This well-maintained trail leads to 20-metre tall Hays Falls. “Maliseet Trail” is also the name of a popular, nearby canoe route.

How do I get to Mailseet Trail? The trail is located 90 km west of Fredericton and 16 km south of Woodstock.

Read more about Maliseet Trail:

Île-aux-Foins Park

Neguac/Hay Island

Distance: Varies
Level of difficulty: Easy

Île-aux-Foins Park (Hay Island Provincial Park) is a serene escape for nature-lovers. The beach is a great place for families to frolic, while the boardwalk offers views of salt marshes and high chances of spotting birds and wildlife. Follow your feet in any direction; the island is relatively small and easy enough to wander.

How do I get to Île-aux-Foins? Hay Island is located near Neguac and is connected to mainland New Brunswick via a bridge.

Read more about Île-aux-Foins Park trail network: Click here

Friar’s Head

Roosevelt Campobello International Park

Distance: 2.5 km
Level of difficulty: Easy

Picturesque views across the waters that separate Canada from the United States are the final outcome of this relatively easy hike in Roosevelt Campobello International Park.

How do I get to Friar’s Head trailhead? Begin at the Visitors Centre and travel to Friar’s Head.

Read more about Friar’s Head: Click here

Minister’s Island Perimeter Trail

Distance: 7 km
Time: 2-3 hours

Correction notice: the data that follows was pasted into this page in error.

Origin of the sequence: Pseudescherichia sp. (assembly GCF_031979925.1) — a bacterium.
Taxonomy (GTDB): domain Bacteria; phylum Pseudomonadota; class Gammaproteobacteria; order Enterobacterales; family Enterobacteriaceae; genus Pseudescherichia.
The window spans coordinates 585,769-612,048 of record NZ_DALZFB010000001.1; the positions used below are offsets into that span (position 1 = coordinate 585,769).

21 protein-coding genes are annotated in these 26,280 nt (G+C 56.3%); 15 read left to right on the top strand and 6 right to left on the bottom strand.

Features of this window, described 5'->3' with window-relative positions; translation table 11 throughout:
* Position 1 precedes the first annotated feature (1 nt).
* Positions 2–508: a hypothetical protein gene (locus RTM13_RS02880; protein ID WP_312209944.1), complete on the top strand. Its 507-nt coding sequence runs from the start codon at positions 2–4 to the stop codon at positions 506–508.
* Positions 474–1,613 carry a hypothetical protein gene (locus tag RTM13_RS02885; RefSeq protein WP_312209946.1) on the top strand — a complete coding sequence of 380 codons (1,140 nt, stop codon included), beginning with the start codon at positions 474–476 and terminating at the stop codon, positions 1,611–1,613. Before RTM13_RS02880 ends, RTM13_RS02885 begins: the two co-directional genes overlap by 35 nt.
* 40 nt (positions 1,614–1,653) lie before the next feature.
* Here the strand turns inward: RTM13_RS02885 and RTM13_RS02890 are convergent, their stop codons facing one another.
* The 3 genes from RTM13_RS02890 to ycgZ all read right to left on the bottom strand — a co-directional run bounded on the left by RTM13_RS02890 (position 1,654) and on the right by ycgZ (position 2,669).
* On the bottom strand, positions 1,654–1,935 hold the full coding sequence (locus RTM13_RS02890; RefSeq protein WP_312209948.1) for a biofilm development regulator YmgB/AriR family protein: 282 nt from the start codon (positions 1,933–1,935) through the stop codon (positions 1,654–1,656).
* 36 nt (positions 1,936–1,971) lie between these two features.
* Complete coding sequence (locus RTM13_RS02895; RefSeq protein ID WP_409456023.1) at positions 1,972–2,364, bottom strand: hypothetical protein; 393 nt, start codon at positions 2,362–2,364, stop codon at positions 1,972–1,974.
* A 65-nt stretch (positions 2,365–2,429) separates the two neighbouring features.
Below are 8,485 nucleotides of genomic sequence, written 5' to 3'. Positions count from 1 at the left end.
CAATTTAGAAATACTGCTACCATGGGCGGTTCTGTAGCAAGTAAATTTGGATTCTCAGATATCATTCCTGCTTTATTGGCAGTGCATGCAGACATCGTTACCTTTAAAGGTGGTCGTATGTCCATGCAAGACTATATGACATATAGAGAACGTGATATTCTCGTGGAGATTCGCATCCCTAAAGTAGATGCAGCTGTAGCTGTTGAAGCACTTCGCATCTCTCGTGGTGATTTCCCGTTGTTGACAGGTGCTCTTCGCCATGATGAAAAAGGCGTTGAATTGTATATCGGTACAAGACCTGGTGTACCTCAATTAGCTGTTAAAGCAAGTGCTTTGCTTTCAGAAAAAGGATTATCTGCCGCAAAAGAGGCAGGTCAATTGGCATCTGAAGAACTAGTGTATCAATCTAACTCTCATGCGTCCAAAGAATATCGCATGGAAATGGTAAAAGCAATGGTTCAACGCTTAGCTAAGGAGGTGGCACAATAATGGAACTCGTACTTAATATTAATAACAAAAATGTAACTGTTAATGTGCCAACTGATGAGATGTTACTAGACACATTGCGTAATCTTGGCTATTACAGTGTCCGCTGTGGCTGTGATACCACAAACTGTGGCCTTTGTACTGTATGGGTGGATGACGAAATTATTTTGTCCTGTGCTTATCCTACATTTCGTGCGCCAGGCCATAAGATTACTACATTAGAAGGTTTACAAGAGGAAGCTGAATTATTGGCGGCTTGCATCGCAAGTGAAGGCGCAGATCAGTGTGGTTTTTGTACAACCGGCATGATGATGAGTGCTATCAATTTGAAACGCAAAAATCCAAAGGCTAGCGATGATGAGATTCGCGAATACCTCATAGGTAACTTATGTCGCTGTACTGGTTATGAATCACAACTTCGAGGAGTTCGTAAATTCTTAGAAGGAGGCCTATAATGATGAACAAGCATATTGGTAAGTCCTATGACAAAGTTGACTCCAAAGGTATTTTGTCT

Level of difficulty: Moderate

Minister’s Island, once owned by Sir William Van Horne, is now publicly owned by the province of New Brunswick. This trail circles the entire island, sticking to the coastline. Be sure to check the tidal times so you don’t get washed away.

How do I get to Minister Island Perimeter Trail trailhead? The best jumping-off spot for this hike is St. Andrews.

Read more about Minister’s Island Perimeter Trail: Click here

Cape Enrage

Distance: 0.5 km
Time: 1 hour
Level of difficulty: Easy

Located on the southern tip of Barn Marsh Island, Cape Enrage offers a stunning view of the rising and falling tides that wash through the Bay of Fundy. The 140-year-old lighthouse that protects the coast and the family-friendly zipline adventure are magnets for visitors.

How do I get to Cape Enrage trailhead? Located between Alma and Amherst on the Bay of Fundy.

Read more about Cape Enrage: Click here

Walton Glen Gorge

Distance: 6.5 km one-way (one-way)
Time: 4-5 hours
Level of difficulty: Difficult

Known as the ‘Grand Canyon of New Brunswick,’ this trail leads to a lookout that yields incredible views of the gorge and a 42-metre waterfall, the second highest in the province.

How do I get to Walton Glen Gorge trailhead? It’s located 40 kms south of Sussex

Read more about Walton Glen Gorge: Click here

More of Canada’s best hikes by province: